LCoE of future Dutch offshore wind farms

The Netherlands has the ambition to have multiple offshore windfarms operational by 2030 to fulfil climate agreements. The future wind farms will be constructed in sites located offshore of the North-Holland coast and north of the Wadden Isles. The ministry of Economic Affairs and Climate Policy of the Netherlands recently gained insight into the Levelized Cost of Energy (LCoE) of different variants for the wind farm sites considered for Hollandse Kust (west), Ten Noorden van de Waddeneilanden  and IJmuiden Ver.

BLIX Consultancy and Pondera Consult provided the study. Sites with varying energy density (in MW per km2) were considered. The LCoE was modelled per individual turbine with yield simulations and a financial model based on recent market prices.

Wikipedia: The levelized cost of electricity (LCOE) is the net present value of the unit-cost of electricity over the lifetime of a generating asset. It is often taken as a proxy for the average price that the generating asset must receive in a market to break even over its lifetime.

The results of this study were discussed by the ministry of Economic Affairs and Climate Policy and the Dutch wind industry. The tender of the first project in this study (Hollandse Kust (west)) is planned in 2020/2021.

Ben de Sonneville, researcher BLIX Consultancy: “We are proud to have contributed to optimizing the wind farm zones of the Dutch offshore wind roadmap 2030. We gained interesting new insights. The results reveal which site alternatives have lowest costs (LCoE) for wind farm development. Also, the study shows which factors (such as site orientation, water depth, wakes) influence the LCoE in each zone and which subareas are most economic for wind farm development.”

Wind in Vietnam: Dutch Opportunities

The opportunities for wind energy in Vietnam are looking very promising. Research by the World Bank estimates a total potential of 500 gigawatt, which is ten times Vietnam’s expected energy capacity in 2020. Areas with some of the best wind resources are located across the country’s long coastline or at sea. At the moment, Vietnam is mostly focused on onshore and nearshore wind energy.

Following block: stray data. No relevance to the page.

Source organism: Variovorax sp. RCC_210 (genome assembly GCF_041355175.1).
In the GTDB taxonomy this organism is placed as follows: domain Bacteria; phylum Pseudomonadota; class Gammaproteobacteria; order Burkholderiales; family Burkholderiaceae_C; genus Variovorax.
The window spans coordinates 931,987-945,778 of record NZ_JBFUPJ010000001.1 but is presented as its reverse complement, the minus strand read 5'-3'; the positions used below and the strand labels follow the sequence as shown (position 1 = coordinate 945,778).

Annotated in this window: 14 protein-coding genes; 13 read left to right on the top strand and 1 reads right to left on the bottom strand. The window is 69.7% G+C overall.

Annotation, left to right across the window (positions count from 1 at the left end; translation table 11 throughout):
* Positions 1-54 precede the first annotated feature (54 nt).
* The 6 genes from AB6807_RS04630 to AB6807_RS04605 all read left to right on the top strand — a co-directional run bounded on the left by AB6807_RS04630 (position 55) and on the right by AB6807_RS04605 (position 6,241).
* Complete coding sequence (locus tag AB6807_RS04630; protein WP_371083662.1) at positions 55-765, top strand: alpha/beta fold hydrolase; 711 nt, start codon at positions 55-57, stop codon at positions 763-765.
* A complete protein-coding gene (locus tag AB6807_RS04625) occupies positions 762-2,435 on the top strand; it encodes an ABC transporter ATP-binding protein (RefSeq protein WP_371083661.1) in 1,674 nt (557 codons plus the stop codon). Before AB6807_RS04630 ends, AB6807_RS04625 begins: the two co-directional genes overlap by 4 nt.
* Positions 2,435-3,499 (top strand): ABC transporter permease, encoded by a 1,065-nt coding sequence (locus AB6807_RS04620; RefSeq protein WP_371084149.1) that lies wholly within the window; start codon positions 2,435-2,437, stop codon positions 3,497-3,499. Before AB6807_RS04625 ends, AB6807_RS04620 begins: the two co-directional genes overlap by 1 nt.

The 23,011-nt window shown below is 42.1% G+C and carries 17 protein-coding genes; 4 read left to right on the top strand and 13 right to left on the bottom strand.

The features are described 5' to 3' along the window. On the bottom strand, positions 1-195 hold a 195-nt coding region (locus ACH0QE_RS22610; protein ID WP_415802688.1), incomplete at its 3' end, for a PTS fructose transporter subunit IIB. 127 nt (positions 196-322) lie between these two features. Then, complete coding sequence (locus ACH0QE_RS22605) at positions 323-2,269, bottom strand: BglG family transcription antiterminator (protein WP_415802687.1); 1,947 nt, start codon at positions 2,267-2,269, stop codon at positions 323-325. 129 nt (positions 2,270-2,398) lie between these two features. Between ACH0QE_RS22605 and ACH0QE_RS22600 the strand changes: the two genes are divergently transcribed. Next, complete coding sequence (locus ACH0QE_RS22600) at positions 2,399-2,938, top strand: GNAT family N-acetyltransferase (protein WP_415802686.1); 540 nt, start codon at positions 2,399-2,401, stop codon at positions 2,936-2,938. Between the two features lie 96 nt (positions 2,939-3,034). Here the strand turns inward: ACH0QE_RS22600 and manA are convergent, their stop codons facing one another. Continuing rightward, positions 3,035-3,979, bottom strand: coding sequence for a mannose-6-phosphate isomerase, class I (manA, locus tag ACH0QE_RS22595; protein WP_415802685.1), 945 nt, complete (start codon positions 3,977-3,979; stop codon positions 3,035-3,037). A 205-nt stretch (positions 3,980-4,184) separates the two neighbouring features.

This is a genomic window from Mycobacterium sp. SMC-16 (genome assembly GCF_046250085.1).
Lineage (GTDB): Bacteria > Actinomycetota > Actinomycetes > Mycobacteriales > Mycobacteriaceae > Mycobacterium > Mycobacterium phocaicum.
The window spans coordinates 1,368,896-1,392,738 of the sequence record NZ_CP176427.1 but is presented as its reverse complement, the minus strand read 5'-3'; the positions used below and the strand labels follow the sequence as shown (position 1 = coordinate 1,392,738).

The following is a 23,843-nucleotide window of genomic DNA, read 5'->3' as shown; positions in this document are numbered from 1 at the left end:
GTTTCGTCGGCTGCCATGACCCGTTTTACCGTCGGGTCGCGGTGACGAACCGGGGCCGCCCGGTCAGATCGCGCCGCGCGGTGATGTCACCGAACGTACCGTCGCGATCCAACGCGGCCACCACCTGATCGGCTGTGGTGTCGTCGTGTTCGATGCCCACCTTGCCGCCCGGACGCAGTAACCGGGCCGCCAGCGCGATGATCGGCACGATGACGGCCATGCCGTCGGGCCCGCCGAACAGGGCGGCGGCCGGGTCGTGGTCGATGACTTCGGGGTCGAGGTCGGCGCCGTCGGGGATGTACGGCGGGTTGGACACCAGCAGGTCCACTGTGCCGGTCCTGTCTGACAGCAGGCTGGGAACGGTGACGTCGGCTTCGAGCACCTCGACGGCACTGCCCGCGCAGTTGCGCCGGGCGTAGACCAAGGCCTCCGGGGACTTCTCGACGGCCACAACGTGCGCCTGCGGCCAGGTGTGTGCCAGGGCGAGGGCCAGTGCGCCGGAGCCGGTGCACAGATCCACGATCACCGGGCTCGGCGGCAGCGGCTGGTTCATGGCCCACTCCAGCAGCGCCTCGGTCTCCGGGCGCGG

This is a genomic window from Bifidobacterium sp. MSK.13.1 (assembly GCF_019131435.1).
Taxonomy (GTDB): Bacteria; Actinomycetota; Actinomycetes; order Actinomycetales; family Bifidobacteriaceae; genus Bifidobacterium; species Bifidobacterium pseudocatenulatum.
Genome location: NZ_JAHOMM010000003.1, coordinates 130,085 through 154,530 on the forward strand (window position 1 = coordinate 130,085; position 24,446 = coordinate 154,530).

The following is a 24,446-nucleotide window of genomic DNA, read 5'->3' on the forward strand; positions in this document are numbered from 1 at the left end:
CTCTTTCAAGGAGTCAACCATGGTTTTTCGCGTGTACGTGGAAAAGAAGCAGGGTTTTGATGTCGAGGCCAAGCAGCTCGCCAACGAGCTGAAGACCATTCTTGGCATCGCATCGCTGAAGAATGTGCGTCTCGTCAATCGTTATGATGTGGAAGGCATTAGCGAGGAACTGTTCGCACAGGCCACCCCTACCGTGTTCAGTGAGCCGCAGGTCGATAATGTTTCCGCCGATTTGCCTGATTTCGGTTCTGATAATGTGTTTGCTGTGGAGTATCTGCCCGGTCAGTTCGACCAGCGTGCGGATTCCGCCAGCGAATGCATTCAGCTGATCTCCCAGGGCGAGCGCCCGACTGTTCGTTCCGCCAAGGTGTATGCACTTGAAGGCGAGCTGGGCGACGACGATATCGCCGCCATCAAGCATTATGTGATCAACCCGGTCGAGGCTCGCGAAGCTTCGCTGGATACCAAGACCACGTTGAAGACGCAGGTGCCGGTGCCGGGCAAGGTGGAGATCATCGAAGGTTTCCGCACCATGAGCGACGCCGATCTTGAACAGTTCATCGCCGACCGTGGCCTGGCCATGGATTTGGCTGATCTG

Eric Arends, partner at Pondera Consult, conducted a baseline study earlier this year, on the opportunities for Dutch businesses and investors in Vietnam’s wind energy market. The research concluded that opportunities are plenty, even though the market in Vietnam is relatively in its early stages.

“European and Asian investors from for example South-Korea and China are keeping an eye  on Vietnam, especially because of the favourable wind conditions in the south-eastern part of the country. For offshore wind, not enough information is available on the wind climate and the seabed.”

In anticipation of a multiannual program, which connects Dutch knowledge with Vietnamese opportunities, Pondera Consult attended the Offshore roundtable on 23 November 2018. Eric Arends presented on the possibilities and future of offshore wind energy in Vietnam. He also discussed the opportunities for international, local and regional companies and investors. Eric recommended that the Vietnamese government develop a system for the controlled tender of offshore projects. The Dutch model, which has led to a large and fast reduction of costs, seems to be a good starting point.

“For the next ten years, both Vietnam and the Netherlands will see a period of strong renewable energy growth. Dutch experience in integrating renewables  into the power grid will be of great value to Vietnam.”

-Eric Arends, Pondera Consult

Vietnam’s future

In response to the baseline study from earlier this year, Pondera Consult was also invited to give a presentation on Dutch experiences at the ‘Scientific Conference on Renewable Energy and the Operation of the Electricity System’, organised by the Vietnam Electricity Group (EVN) in collaboration with the Vietnam Electricity Association and ICASA.

Pondera Consult (Eric Arends, left) at the conference

By the end of November 2018, there were 126 planned renewable energy projects in Vietnam, with a total capacity of almost 13 GWp. Only a small share of that capacity so far consists of wind energy. One of the challenges for Vietnam is integrating all that energy into the national power grid.

According to Ngo son Hai, Deputy Director of EVN, Vietnam will experience local overloads because of these new projects. This is due to the non-synchronous nature with which the Vietnamese power grid has been developed. Besides overloads, the quality of the energy grid can be affected (reliability, balance, harmonic distortion, etc.).

These problems will have to be resolved if the share of wind energy in Vietnam is to grow. According to the ministry of Trade and Industry, the goal is to increase the installed wind energy capacity to 6 GW by 2030, which is 2.1% of Vietnam’s total electricity demand.